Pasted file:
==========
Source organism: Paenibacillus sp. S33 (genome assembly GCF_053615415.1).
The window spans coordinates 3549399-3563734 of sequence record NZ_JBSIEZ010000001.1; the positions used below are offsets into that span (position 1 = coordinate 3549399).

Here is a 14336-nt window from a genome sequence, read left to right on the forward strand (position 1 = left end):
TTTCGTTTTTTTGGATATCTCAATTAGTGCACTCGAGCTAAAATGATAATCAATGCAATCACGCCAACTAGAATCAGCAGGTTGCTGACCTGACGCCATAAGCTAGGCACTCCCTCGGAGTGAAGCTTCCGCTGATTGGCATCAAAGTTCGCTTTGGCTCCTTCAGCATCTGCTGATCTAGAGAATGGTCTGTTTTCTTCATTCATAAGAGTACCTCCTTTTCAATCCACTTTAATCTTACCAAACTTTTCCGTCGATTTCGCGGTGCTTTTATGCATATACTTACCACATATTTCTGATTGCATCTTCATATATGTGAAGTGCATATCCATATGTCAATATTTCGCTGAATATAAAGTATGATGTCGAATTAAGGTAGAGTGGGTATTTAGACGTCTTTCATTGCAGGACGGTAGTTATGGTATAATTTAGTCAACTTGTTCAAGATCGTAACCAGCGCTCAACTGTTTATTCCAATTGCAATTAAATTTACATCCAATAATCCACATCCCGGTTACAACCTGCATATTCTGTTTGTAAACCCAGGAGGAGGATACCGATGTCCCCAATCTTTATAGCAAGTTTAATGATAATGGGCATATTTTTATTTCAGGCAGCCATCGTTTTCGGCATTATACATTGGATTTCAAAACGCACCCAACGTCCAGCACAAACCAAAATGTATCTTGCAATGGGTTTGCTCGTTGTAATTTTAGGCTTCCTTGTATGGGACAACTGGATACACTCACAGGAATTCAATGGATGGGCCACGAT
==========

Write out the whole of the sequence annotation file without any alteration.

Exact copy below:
Source organism: Paenibacillus sp. S33 (genome assembly GCF_053615415.1).
The window spans coordinates 3549399-3563734 of sequence record NZ_JBSIEZ010000001.1; the positions used below are offsets into that span (position 1 = coordinate 3549399).

Here is a 14336-nt window from a genome sequence, read left to right on the forward strand (position 1 = left end):
TTTCGTTTTTTTGGATATCTCAATTAGTGCACTCGAGCTAAAATGATAATCAATGCAATCACGCCAACTAGAATCAGCAGGTTGCTGACCTGACGCCATAAGCTAGGCACTCCCTCGGAGTGAAGCTTCCGCTGATTGGCATCAAAGTTCGCTTTGGCTCCTTCAGCATCTGCTGATCTAGAGAATGGTCTGTTTTCTTCATTCATAAGAGTACCTCCTTTTCAATCCACTTTAATCTTACCAAACTTTTCCGTCGATTTCGCGGTGCTTTTATGCATATACTTACCACATATTTCTGATTGCATCTTCATATATGTGAAGTGCATATCCATATGTCAATATTTCGCTGAATATAAAGTATGATGTCGAATTAAGGTAGAGTGGGTATTTAGACGTCTTTCATTGCAGGACGGTAGTTATGGTATAATTTAGTCAACTTGTTCAAGATCGTAACCAGCGCTCAACTGTTTATTCCAATTGCAATTAAATTTACATCCAATAATCCACATCCCGGTTACAACCTGCATATTCTGTTTGTAAACCCAGGAGGAGGATACCGATGTCCCCAATCTTTATAGCAAGTTTAATGATAATGGGCATATTTTTATTTCAGGCAGCCATCGTTTTCGGCATTATACATTGGATTTCAAAACGCACCCAACGTCCAGCACAAACCAAAATGTATCTTGCAATGGGTTTGCTCGTTGTAATTTTAGGCTTCCTTGTATGGGACAACTGGATACACTCACAGGAATTCAATGGATGGGCCACGAT